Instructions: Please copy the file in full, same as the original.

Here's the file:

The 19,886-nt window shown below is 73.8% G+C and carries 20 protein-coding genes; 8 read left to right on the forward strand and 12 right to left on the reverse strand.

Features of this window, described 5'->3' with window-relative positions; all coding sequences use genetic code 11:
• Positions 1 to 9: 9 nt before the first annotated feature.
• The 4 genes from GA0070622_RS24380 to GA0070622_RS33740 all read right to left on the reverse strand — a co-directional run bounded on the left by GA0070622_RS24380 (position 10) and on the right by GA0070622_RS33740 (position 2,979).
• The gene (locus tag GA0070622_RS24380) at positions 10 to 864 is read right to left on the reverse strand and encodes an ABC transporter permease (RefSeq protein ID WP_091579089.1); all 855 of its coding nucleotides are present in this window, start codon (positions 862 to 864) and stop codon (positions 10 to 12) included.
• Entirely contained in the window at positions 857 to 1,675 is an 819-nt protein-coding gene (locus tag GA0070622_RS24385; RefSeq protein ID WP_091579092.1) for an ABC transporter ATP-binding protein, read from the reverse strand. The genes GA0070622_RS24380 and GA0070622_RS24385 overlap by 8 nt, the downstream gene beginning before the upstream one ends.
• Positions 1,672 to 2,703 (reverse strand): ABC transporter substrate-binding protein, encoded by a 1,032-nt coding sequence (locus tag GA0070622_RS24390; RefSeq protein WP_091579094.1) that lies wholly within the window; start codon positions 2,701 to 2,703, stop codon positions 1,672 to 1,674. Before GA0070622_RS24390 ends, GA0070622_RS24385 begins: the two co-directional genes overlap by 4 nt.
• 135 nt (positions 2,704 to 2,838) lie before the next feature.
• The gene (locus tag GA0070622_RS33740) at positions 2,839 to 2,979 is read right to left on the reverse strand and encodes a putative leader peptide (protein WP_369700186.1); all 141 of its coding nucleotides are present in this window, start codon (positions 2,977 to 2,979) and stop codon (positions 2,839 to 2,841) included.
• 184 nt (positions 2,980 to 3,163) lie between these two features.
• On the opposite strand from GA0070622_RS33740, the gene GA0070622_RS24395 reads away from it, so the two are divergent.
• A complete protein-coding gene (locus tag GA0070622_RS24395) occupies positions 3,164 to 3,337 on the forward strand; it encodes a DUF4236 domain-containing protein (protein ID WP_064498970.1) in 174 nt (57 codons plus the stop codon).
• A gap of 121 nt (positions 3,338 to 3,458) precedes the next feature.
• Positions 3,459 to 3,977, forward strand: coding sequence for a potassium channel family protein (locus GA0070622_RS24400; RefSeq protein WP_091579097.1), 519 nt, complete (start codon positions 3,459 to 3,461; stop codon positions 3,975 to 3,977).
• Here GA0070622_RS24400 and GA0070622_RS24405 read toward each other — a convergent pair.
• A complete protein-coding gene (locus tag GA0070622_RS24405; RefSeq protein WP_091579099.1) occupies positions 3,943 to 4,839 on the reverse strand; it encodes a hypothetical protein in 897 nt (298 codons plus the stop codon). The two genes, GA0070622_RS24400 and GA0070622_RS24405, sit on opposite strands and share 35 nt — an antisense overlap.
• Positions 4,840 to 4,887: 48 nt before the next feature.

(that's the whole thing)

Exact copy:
The 19,886-nt window shown below is 73.8% G+C and carries 20 protein-coding genes; 8 read left to right on the forward strand and 12 right to left on the reverse strand.

Features of this window, described 5'->3' with window-relative positions; all coding sequences use genetic code 11:
• Positions 1 to 9: 9 nt before the first annotated feature.
• The 4 genes from GA0070622_RS24380 to GA0070622_RS33740 all read right to left on the reverse strand — a co-directional run bounded on the left by GA0070622_RS24380 (position 10) and on the right by GA0070622_RS33740 (position 2,979).
• The gene (locus tag GA0070622_RS24380) at positions 10 to 864 is read right to left on the reverse strand and encodes an ABC transporter permease (RefSeq protein ID WP_091579089.1); all 855 of its coding nucleotides are present in this window, start codon (positions 862 to 864) and stop codon (positions 10 to 12) included.
• Entirely contained in the window at positions 857 to 1,675 is an 819-nt protein-coding gene (locus tag GA0070622_RS24385; RefSeq protein ID WP_091579092.1) for an ABC transporter ATP-binding protein, read from the reverse strand. The genes GA0070622_RS24380 and GA0070622_RS24385 overlap by 8 nt, the downstream gene beginning before the upstream one ends.
• Positions 1,672 to 2,703 (reverse strand): ABC transporter substrate-binding protein, encoded by a 1,032-nt coding sequence (locus tag GA0070622_RS24390; RefSeq protein WP_091579094.1) that lies wholly within the window; start codon positions 2,701 to 2,703, stop codon positions 1,672 to 1,674. Before GA0070622_RS24390 ends, GA0070622_RS24385 begins: the two co-directional genes overlap by 4 nt.
• 135 nt (positions 2,704 to 2,838) lie before the next feature.
• The gene (locus tag GA0070622_RS33740) at positions 2,839 to 2,979 is read right to left on the reverse strand and encodes a putative leader peptide (protein WP_369700186.1); all 141 of its coding nucleotides are present in this window, start codon (positions 2,977 to 2,979) and stop codon (positions 2,839 to 2,841) included.
• 184 nt (positions 2,980 to 3,163) lie between these two features.
• On the opposite strand from GA0070622_RS33740, the gene GA0070622_RS24395 reads away from it, so the two are divergent.
• A complete protein-coding gene (locus tag GA0070622_RS24395) occupies positions 3,164 to 3,337 on the forward strand; it encodes a DUF4236 domain-containing protein (protein ID WP_064498970.1) in 174 nt (57 codons plus the stop codon).
• A gap of 121 nt (positions 3,338 to 3,458) precedes the next feature.
• Positions 3,459 to 3,977, forward strand: coding sequence for a potassium channel family protein (locus GA0070622_RS24400; RefSeq protein WP_091579097.1), 519 nt, complete (start codon positions 3,459 to 3,461; stop codon positions 3,975 to 3,977).
• Here GA0070622_RS24400 and GA0070622_RS24405 read toward each other — a convergent pair.
• A complete protein-coding gene (locus tag GA0070622_RS24405; RefSeq protein WP_091579099.1) occupies positions 3,943 to 4,839 on the reverse strand; it encodes a hypothetical protein in 897 nt (298 codons plus the stop codon). The two genes, GA0070622_RS24400 and GA0070622_RS24405, sit on opposite strands and share 35 nt — an antisense overlap.
• Positions 4,840 to 4,887: 48 nt before the next feature.